2.3 Appreciating epistemological issues

Common sense tells me my experience and understanding of the world are limited. I am 173 cm in height. That limits my view of the world. It may not matter much that I cannot see what my house looks like from above but it does mean there will be things going on in the roof I may not notice until they impinge on areas that I can experience.

More significantly, there is a real limitation on understanding the experiences of other people. You might tell me about your experience but your desc
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8.3.6 Deep silicon etching

MEMS structures often require etching to a much greater depth than is needed for microelectronics. A rate of 1–2 μm min−1 may be quite sufficient for making transistors less than 1 mm deep, but to etch through 600 mm of silicon to form an accelerometer would take all day. The advent of MEMS and wafer-level packaging applications, therefore, brought a need for yet faster anisotropic etches, requiring advances both in the process and in the etching equipment.

Capacitive co
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8.2 Wet etches: acids and bases

The simplest etches use a liquid solvent that converts the material into a soluble compound or a gas. Unfortunately, most materials used in micro-devices have few soluble compounds, so some very aggressive chemicals are needed to attack them. Here is a list of some of the most commonly used ones:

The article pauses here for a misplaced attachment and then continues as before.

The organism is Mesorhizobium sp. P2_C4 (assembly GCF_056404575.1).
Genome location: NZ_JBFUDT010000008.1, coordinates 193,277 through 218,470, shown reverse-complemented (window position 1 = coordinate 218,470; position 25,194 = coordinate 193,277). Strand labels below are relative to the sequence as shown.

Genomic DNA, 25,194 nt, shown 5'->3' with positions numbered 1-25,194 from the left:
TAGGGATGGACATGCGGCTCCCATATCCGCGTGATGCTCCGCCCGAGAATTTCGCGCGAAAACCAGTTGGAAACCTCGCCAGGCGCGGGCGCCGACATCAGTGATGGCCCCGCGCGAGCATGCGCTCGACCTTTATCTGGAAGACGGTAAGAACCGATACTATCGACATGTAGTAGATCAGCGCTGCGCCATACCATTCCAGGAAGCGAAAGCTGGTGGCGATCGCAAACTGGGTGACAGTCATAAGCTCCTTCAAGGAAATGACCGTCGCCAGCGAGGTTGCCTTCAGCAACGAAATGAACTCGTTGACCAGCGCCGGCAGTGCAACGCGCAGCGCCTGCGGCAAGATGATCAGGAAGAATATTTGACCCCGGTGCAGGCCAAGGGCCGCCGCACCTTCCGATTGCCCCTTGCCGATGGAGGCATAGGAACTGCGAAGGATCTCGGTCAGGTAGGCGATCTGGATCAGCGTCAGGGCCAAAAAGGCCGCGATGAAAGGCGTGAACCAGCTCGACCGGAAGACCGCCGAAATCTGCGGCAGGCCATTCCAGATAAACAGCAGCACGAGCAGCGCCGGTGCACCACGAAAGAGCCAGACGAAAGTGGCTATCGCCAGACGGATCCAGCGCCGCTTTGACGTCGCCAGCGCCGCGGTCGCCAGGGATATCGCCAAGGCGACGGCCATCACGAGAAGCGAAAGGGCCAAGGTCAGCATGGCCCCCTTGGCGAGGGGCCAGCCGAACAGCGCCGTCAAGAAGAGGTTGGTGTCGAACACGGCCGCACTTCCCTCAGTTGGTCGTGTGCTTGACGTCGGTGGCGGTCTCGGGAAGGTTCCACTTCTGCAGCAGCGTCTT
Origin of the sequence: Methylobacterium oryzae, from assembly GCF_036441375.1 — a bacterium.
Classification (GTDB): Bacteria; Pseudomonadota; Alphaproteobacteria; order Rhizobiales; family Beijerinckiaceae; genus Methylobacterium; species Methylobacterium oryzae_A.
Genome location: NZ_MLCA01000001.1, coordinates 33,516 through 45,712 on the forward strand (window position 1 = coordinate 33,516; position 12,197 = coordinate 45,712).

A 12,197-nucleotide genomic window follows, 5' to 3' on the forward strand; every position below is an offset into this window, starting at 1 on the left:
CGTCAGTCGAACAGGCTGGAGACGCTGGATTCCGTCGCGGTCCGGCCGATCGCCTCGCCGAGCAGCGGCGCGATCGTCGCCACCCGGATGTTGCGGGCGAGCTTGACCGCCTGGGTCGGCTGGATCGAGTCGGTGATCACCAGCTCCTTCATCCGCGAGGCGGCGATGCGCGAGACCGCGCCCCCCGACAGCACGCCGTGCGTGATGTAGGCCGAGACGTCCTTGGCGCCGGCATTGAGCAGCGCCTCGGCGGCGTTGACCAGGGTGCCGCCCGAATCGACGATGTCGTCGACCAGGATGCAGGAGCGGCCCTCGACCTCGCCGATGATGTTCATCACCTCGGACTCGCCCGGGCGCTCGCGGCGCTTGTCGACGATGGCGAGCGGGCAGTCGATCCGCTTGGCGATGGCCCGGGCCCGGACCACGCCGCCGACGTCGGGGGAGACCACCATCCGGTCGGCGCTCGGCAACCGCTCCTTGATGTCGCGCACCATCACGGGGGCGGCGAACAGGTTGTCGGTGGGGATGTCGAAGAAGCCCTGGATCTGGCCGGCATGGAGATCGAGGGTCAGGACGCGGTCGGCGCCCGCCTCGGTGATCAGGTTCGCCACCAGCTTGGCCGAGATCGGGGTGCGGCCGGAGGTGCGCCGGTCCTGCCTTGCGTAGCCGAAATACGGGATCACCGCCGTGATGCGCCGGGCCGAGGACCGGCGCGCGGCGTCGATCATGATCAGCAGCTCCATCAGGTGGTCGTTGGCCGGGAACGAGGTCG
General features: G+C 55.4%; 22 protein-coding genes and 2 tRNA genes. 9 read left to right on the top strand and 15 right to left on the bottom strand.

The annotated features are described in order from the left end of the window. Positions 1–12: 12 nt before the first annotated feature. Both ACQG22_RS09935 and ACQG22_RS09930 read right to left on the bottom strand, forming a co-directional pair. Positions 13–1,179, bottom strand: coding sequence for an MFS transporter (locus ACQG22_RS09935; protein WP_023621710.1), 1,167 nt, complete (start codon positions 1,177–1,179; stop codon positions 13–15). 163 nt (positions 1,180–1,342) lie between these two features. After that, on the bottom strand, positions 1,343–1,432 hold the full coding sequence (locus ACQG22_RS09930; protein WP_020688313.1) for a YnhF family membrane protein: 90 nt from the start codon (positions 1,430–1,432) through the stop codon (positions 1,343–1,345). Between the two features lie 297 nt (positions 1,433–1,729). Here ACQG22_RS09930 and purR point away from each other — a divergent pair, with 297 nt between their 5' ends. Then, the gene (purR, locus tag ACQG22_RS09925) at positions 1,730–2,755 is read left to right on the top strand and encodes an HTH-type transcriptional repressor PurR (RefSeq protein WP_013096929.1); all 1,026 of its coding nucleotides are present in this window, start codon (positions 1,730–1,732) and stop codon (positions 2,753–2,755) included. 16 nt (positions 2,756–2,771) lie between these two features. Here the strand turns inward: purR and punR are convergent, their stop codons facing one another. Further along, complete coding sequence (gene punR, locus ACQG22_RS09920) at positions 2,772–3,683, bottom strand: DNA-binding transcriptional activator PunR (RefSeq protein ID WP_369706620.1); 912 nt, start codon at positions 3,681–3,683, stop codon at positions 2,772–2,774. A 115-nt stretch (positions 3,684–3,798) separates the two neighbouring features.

• Hydrofluoric acid (chemical formula HF) is used to convert silicon dioxide into water-soluble H2SiF6 (plus some hydrogen and water). It
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7.4.3 Chemical vapour deposition (CVD)

If step coverage or equipment cost is more critical than purity, then PVD is supplanted by CVD.

There are many variants on the chemical vapour deposition technique, but the concept is simple: gases adsorb onto the wafer surface where a chemical reaction forms a solid product. Any other products are gases, or at least volatile liquids, and are pumped away.

There is one obvious restriction: the wafer surface must be the only place where the reaction can occur. If it is not, particle
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2.1 Introduction

One aspect of micro and nano scale engineering that distinguishes it from many other forms of manufacturing is the way it involves building both the devices themselves and the very materials from which they are made, in one place and at more or less the same time. In general, MEMS are made from thin layers of new material produced, and then shaped in some way, on the surface of a silicon wafer. The devices contain several different materials, and have a three-dimensional structu
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4.10 High girders and the train

Divers found the high girders lying on their sides in the shallow water of the river bed a short distance away (Figure 22), within which the almost intact remains of the train itself was found. No bodies were recovered because they had all been washed away by the river or tide. Although bodies were recovered